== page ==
Demolition and Recycling Equipment Progresses and Adds Technology
By Mike Slusark
Demolition and recycling equipment is evolving and is going to change quickly in the next five to 10 years. Manufacturers are leading this effort with input from their customers.
Advances are happening in wireless technology, microchips, machine learning, artificial intelligence, automation, cameras, sensors, touch screens, and batteries. These technologies are making equipment safer, more comfortable and easier to operate. Having a forward-thinking approach to technology is important for construction businesses positioning themselves for long-term success.
Enhanced Safety Features
Bird’s-Eye View Cameras
Rearview cameras are now standard on many machines, and sideview cameras are a common option on crawler excavators. The latest camera technology is an onboard computer that takes in the feed of several cameras on a crawler excavator, combines the images together and gives operators a bird’s-eye view of their excavator to virtually eliminate blind spots.
Transparent Wheel Loader Buckets
Imagine a steel bucket that looks like it’s made out of plexiglass. Using augmented reality technology, operators can look at their in-cab screen and see through their bucket. Using the screen, they can see obstacles in their path when they’re carrying a suspended load. Expect this technology on the market in 2021.
Like many of today’s vehicles, some machines can tell operators if there is a nearby obstacle and trigger an alarm. This technology uses a method for measuring distances called lidar – short for light detection and ranging.
Cab pillars are shrinking in size across the industry. Stronger, more affordable glass and polys have made it possible to increase the percentage of window space in the cab. This gives operators a better view of their jobsite.
Productivity and Efficiency Trends
Shorter Operator Learning Curves
Improved sensor technology is taking features that simplify wheel loader, excavator and material handler operation to new levels. Onboard weighing systems are becoming more advanced. The systems allow operators to see on a display in their cab exactly how much weight they are loading. They also tell operators if they are meeting production goals. Boom kick-out is another increasingly common feature. It allows the operator to raise the wheel loader bucket to a set height automatically with the push of a button. It makes loading trucks of a consistent height easy for novice operators.
Smart Engines, Fuel and Hydraulic Systems
Different components of machines now communicate with each other. Sensors in the engine can tell the fuel system how much diesel it requires based on engine load. The hydraulic system can communicate with the engine and optimize hydraulic oil flow specifically for the demands of what an operator is lifting. Working together, these systems help reduce fuel consumption.
Electric Mini Excavators
Electric machines were the big trend of CONEXPO-CON/AGG 2020. While electric heavy equipment is mostly in the prototype phase, electric compact equipment is on the market. Electric mini excavators are a useful piece of equipment for indoor demolition, where diesel exhaust poses a potential health hazard.
Connected Machines Pushing Towards Automation
Wireless technology is improving, allowing for more advanced machine telematics. Machines can communicate with each other, with a centralized control system and drones surveying the jobsite. The industry is trending toward full automation.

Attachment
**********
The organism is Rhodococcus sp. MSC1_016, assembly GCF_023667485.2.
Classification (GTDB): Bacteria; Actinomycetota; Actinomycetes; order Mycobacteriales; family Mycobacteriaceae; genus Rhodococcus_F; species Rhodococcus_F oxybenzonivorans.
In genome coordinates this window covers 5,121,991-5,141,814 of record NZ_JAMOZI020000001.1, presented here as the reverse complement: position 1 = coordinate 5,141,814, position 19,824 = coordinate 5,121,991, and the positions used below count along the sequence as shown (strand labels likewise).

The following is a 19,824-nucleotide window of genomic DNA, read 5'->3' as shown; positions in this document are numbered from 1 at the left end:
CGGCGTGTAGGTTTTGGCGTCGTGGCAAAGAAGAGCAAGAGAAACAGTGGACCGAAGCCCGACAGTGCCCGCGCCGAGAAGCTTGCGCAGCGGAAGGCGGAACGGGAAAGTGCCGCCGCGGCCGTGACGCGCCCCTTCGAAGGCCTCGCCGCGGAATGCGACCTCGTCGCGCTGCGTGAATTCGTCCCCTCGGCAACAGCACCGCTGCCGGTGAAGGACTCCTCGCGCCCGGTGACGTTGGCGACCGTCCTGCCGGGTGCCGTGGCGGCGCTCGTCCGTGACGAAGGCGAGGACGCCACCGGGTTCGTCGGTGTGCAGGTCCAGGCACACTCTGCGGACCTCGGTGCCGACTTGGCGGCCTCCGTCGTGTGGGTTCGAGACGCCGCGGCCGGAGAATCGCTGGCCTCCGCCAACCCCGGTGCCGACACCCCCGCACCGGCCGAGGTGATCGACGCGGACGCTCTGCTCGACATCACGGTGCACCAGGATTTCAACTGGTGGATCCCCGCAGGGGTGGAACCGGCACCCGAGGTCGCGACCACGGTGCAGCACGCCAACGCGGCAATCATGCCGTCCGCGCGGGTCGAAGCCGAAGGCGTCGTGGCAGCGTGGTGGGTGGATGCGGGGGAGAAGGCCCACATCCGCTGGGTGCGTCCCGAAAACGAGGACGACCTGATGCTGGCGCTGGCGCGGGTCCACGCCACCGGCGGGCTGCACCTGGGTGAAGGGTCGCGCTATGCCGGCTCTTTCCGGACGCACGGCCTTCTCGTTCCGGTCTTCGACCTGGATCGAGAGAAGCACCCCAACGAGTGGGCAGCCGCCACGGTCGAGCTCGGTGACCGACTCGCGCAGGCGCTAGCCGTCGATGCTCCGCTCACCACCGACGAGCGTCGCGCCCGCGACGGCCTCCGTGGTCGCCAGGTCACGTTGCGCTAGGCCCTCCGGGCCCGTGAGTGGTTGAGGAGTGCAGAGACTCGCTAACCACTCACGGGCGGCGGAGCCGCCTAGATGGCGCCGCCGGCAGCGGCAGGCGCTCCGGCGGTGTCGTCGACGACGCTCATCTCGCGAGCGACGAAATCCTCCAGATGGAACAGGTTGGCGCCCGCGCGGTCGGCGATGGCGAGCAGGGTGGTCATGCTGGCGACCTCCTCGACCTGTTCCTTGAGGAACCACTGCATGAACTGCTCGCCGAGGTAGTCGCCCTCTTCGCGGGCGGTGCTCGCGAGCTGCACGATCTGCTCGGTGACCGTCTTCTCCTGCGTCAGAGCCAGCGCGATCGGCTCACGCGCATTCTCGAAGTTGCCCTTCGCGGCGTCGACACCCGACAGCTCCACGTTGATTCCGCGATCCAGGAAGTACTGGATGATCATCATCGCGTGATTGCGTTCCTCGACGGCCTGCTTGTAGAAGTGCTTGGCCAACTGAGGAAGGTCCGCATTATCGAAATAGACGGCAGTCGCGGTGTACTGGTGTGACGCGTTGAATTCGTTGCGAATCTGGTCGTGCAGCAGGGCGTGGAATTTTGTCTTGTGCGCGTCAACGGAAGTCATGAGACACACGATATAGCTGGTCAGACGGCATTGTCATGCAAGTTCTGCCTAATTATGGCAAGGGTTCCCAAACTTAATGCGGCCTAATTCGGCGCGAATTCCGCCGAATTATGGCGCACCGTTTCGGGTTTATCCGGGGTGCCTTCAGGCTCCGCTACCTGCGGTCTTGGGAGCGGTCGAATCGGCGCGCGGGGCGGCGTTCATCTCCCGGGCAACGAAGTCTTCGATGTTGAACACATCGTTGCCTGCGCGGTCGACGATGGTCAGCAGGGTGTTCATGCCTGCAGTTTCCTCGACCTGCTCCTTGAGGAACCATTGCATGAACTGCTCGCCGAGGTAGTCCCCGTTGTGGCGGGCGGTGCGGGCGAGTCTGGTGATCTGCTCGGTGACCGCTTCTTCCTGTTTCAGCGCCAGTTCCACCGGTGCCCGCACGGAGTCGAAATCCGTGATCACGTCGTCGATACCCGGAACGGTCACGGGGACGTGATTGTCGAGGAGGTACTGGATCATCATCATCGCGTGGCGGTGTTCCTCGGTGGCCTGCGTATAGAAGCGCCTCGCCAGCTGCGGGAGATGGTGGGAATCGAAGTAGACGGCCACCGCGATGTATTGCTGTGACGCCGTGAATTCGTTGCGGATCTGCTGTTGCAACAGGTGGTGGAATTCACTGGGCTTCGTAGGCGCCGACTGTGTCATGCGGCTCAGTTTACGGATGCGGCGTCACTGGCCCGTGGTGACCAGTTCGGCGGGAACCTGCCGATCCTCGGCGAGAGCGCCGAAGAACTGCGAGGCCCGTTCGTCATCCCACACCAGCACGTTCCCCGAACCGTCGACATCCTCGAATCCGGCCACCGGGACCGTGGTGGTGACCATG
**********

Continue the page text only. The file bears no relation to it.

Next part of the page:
Equipment on Demolition Jobsites
The bread and butter of any demolition contractor, crawler excavators are durable, versatile machines for tearing down structures. Longer boom options paired with new camera technology enable these machines to do work once reserved for cranes.
Wheel loaders are ideal machines for moving debris and loading trucks. They have greater power and reach than a compact loader, travel faster and can be outfitted with a grapple or grapple bucket for moving and loading debris.
Material handlers commonly feature a droop-nose arm, which makes them ideal for picking and placing demolition debris. Most come paired with a grapple or magnet. Machines are available with cabs that can be hydraulically raised to give operators a better view of the jobsite and lowered for transport. Reinforced track or wheel undercarriages help these machines withstand operating around sharp and abrasive ground material.
Popular in Europe and growing in popularity in North America, wheel excavators are especially useful when operating on concrete or asphalt, where tracks can make for a slower, more uncomfortable ride. Wheel excavators are also a good choice for large jobsites or yards because they cover ground more quickly than a tracked machine.
With advances in engines and hydraulics, mini excavators can pack a lot of power into a small footprint. These machines are also super versatile and can be outfitted with breakers hydraulic thumbs for precision demolition.
Road BuildersRoad builders are like crawler excavators in a suit of armor. They’re called road builders because they were originally designed for the logging industry – to build roads to access new logging tracts. However, many of the features that make them well-suited for that job are also useful on a demolition site. These heavy-duty excavators have high, reinforced undercarriages and tracks with full-length guards. The cabs are heavily reinforced to provide greater protection from falling debris
Photos courtesy of Doosan Infracore North America
This material appears in the May 2021 issues of the ACP Magazines:
California Builder & Engineer, Construction, Construction Digest, Construction News, Constructioneer,Dixie Contractor, Michigan Contractor & Builder, Midwest Contractor, New England Construction, Pacific Builder & Engineer, Rocky Mountain Construction, Texas Contractor, Western Builder